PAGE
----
Lunar Power Solutions Could Impact Earth

Wednesday, December 23 2009

MOSCOW, Idaho – Researching the best way to store energy for future lunar colonies could help solve energy issues back on Earth.

A team of researchers from the University of Idaho, the Boeing Company, and NASA was recently awarded $70,000 to improve and adapt flywheel energy storage technology for future attempts to colonize the moon. The grant was one of 18 proposals funded by the NASA Ralph Steckler Research and Technology Grant program.

The Steckler program is named after the late Ralph Steckler, a successful assistant film director and photographer, who left his estate to NASA in order to fund research with an eye toward the colonization of space.

“This is pretty exciting technology to work with right now,” said Joe Law, associate professor of electrical engineering at the University of Idaho. “In space applications, flywheels have some major advantages to batteries and the technology has some major applications here on Earth.”

A flywheel uses a disc spinning at high velocities to store energy. Energy produced by outside means – such as solar panels, nuclear reactors or wind turbines – is pumped into the system, causing the flywheel to begin spinning. Once up to speed, the flywheel continues spinning until the energy is needed. Power electronics then convert the kinetic energy from the flywheel back into electricity.

On Earth, flywheels have to operate in a vacuum on top of powerful superconducting electromagnets. The vacuum cuts down on energy losses due to air friction while the electromagnets reduce the flywheel’s weight, cutting down on surface friction with the bearings on which it spins.

But on the moon, a vacuum container isn’t necessary since there is no atmosphere, and the flywheel is already nearly weightless. Additionally, flywheels do not have to be kept warm like batteries and last much longer.

However, in order to be viable on the moon, scientists must make power electronics that can operate in the moon’s harsh environment. They must also address energy losses due to the interaction of permanent magnets and the large iron structure.

These are the issues the team will be addressing.

“But besides the lunar applications, flywheel technology also could have a major impact here on Earth,” said Law. “Two things that come to mind are wind energy and the energy grid.”

Currently, when energy spikes occur, the excess energy is simply dumped into large heating coils and is lost in the form of heat. Instead, this energy could be dumped into flywheels. They also could absorb spikes and valleys of energy while simultaneously transmitting a steady level of power out to the energy grid, which would help stabilize the system that must be kept in a constant, careful balance.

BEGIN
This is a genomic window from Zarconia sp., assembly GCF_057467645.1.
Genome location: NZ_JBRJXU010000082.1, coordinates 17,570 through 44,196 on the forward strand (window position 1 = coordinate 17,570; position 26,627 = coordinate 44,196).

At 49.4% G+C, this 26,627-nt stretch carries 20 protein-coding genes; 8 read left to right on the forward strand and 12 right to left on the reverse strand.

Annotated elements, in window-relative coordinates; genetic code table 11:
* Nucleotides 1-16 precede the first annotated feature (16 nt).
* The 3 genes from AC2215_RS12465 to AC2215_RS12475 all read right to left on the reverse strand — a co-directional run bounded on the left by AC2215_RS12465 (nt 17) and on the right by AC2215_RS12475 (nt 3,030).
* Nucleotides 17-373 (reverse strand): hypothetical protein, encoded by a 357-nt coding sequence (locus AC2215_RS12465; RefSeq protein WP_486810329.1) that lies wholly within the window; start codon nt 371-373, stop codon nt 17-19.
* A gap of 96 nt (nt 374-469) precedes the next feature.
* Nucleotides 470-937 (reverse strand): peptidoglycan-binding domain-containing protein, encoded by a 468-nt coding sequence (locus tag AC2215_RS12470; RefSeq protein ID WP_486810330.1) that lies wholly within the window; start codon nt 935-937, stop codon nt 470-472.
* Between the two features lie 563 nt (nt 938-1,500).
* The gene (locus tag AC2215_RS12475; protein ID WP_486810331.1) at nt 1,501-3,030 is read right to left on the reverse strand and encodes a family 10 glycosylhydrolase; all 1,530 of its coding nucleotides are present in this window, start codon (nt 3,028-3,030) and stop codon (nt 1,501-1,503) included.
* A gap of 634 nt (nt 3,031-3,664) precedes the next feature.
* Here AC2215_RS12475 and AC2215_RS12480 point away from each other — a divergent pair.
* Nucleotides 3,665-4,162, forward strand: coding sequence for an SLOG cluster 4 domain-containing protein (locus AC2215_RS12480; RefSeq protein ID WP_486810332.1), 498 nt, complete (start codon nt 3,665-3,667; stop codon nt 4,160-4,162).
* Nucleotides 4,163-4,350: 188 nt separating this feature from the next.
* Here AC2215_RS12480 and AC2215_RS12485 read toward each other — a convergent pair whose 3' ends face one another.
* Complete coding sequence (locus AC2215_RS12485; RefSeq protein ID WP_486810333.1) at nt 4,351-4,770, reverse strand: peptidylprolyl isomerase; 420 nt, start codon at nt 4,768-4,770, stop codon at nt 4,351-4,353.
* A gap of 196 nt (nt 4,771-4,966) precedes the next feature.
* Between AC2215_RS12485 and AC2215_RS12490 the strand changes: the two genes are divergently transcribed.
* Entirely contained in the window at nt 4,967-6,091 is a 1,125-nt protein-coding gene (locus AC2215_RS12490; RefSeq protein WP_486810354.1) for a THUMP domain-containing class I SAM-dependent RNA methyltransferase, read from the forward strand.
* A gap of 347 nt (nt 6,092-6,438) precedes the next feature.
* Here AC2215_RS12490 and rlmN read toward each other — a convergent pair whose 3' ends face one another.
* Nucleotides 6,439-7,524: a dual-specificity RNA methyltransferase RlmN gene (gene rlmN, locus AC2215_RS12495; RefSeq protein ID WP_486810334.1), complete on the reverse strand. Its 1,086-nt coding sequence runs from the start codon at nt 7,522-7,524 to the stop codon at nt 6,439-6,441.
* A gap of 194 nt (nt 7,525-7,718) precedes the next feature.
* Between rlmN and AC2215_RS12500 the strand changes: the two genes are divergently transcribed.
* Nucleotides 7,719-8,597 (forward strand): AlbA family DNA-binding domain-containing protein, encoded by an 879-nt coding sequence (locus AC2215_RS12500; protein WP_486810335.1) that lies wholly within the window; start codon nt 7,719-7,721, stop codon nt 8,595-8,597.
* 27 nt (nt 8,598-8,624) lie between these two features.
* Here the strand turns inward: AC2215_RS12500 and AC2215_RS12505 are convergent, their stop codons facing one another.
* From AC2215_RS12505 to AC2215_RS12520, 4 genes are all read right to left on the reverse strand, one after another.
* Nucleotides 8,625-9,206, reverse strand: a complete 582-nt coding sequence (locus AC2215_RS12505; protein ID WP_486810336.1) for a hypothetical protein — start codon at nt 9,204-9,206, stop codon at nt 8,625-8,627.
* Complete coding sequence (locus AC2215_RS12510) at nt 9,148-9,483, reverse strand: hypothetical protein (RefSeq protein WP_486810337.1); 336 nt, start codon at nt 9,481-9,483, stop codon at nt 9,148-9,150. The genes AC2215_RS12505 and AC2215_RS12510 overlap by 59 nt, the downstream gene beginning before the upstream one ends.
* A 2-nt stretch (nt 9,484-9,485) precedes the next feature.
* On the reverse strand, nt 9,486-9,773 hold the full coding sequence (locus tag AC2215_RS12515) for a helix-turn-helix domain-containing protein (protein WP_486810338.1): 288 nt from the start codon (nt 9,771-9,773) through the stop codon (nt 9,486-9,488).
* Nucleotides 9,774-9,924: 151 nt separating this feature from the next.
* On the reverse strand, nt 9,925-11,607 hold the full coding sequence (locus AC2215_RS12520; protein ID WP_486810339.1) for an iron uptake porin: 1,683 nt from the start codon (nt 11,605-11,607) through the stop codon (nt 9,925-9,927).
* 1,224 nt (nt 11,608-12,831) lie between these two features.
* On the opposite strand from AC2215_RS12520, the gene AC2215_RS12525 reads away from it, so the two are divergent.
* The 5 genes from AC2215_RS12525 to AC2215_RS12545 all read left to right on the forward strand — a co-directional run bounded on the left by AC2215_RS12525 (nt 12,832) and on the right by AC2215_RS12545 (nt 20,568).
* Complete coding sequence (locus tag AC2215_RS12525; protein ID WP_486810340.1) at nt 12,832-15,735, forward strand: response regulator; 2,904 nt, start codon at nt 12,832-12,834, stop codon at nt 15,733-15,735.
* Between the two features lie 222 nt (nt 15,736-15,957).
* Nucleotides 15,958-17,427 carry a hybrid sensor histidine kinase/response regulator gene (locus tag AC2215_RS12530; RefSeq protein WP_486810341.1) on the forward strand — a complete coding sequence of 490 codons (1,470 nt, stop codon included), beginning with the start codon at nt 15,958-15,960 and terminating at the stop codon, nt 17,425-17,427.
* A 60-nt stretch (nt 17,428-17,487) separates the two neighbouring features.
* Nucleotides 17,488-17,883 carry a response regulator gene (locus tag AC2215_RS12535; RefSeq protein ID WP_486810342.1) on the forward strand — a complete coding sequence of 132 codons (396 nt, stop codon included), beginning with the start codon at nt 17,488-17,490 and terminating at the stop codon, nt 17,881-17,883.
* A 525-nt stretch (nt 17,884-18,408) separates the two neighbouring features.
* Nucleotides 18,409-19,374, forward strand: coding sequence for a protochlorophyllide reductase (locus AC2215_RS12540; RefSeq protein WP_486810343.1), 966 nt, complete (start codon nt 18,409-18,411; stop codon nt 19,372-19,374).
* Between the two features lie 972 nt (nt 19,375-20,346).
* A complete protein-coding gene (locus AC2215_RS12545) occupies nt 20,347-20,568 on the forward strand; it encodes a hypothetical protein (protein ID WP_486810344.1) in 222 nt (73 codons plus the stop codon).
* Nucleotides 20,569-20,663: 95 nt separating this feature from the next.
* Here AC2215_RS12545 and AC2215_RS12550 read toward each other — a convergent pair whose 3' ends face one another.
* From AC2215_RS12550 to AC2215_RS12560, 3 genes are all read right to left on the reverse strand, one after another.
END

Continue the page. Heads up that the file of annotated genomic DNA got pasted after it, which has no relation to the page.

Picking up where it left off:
Another application is wind mill farms, which produce large amounts of energy when it is windy but none when it is still. Flywheels could store all of the energy produced and then slowly release it at a constant rate, creating a bridge in the gaps between the windy times of energy production.

The grant is the first phase of the Steckler program. It will last nine months and establish the scientific merit of each of project. Phase two will last two years and could provide a maximum of $250,000 to the four most promising projects. From there, two teams will be chosen to participate in the third phase, in which they will be awarded up to $275,000 for two additional years, during which time their previous efforts will be integrated with NASA programs or projects.

The University of Idaho team includes Herbert Hess, professor of electrical and computer engineering; along with, Joseph Law and David Atkinson, professors of electrical engineering. They are working in partnership with Robert Frampton, from Boeing; and Michael Strasik, flywheel program manager for Boeing; assisting from NASA is Terry Forg, director of NASA's intelligent robotics group. The team submitted its proposal through the NASA Idaho Space Grant Consortium.

More information about NASA’s Steckler Space Grant is available online: or

About the University of Idaho

Founded in 1889, the University of Idaho is the state’s flagship higher-education institution and its principal graduate education and research university, bringing insight and innovation to the state, the nation and the world. University researchers attract nearly $100 million in research grants and contracts each year; the University of Idaho is the only institution in the state to earn the prestigious Carnegie Foundation classification for high research activity. The university’s student population includes first-generation college students and ethnically diverse scholars. Offering more than 130 degree options in 10 colleges, the university combines the strengths of a large university with the intimacy of small learning communities. For information, visit

About the Idaho Space Grant Consortium
The NASA Idaho Space Grant Consortium was established in 1991 as part of the NASA National Space Grant College and Fellowship Program. The ISGC comprises 22 institutions including all colleges and universities in the state, science centers and museums, science organizations, state departments, industry representatives, a state park, and a national monument.

About the University of Idaho
The University of Idaho helps students to succeed and become leaders. Its land-grant mission furthers innovative scholarly and creative research to grow Idaho's economy and serve a statewide community. From its main campus in Moscow, Idaho, to 70 research and academic locations statewide, U-Idaho emphasizes real-world application as part of its student experience. U-Idaho combines the strength of a large university with the intimacy of small learning communities. It is home to the Vandals. For information, visit